Jun 05, 2012
The definition of a chargeback is when a cardholder disputes a charge posted to their credit card account. Chargebacks can occur for various reasons, such as when a purchase was not authorized by the cardholder (fraud), or when goods or services are not provided as expected.
You should be able to avoid the vast majority of chargebacks by providing good customer service and ensuring that your products and services are advertised, and delivered, as promised.
For those chargebacks related to fraud, there are simple steps every business can take to help avoid any problems. It is up to every merchant account holder to be diligent in accepting charges, and to educate their staff about the precautions to take.
In environments where the business is accepting and swiping cards at the time of the transaction, there are several simple steps which can be taken:
- Always compare the signature on the receipt with the signature on the back of the card.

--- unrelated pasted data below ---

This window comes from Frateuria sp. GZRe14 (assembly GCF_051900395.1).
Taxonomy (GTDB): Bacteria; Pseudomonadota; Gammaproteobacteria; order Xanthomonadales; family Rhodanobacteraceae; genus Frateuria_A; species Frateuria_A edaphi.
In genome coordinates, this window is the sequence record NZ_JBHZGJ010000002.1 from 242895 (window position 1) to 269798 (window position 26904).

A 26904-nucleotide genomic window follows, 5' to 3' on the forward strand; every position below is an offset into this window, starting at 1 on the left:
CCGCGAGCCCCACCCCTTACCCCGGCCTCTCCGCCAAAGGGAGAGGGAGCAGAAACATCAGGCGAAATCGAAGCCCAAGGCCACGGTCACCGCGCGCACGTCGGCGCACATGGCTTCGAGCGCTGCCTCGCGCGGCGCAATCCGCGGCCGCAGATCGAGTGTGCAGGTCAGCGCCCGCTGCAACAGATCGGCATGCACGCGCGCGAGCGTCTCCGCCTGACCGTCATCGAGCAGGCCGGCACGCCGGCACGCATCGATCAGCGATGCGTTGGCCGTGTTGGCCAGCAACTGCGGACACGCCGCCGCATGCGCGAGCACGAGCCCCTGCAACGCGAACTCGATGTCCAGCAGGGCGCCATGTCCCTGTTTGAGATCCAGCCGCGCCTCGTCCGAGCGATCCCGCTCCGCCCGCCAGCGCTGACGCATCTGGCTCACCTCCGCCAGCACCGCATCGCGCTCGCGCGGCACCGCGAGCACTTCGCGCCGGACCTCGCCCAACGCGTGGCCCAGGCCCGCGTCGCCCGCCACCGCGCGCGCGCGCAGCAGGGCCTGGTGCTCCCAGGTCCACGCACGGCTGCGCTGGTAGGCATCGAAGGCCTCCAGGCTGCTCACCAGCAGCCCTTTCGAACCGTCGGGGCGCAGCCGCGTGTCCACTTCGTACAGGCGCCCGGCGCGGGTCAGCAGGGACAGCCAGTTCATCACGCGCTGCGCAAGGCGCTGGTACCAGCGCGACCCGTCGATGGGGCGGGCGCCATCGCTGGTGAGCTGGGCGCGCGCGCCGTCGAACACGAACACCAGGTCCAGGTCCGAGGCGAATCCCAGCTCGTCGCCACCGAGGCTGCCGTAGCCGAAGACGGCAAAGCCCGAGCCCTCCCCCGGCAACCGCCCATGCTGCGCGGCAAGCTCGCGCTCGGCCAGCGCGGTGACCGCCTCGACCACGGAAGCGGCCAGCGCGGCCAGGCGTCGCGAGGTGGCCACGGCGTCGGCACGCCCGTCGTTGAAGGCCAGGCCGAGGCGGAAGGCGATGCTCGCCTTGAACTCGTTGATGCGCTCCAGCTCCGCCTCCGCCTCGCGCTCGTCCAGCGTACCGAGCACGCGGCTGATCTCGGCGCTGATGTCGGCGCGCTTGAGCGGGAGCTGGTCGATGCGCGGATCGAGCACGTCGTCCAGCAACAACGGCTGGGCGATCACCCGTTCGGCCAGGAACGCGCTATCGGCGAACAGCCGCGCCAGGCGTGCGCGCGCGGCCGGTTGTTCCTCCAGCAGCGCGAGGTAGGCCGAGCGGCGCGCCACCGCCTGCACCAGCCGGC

- Always examine the card to ensure it is not altered or suspicious looking.
- Request identification such as a license or some other picture ID.
In situations where the business is taking credit card without the customer present (over the phone or Internet, for example), the chance of fraud-based chargebacks is much greater. It is very important for these businesses to put systems in place to help determine legitimate charge activity.
- If appropriate, call customers to confirm their order if the billing and shipping or contact addresses do not match.
- Ask for the code number on the back of the card (or front with American Express®) to confirm that the card is in the customer’s possession.
- If you receive questionable orders, call to confirm the order with the cardholder.
If you have reason to believe that a card is fraudulent or otherwise questionable, always call the card issuing company for a voice authorization.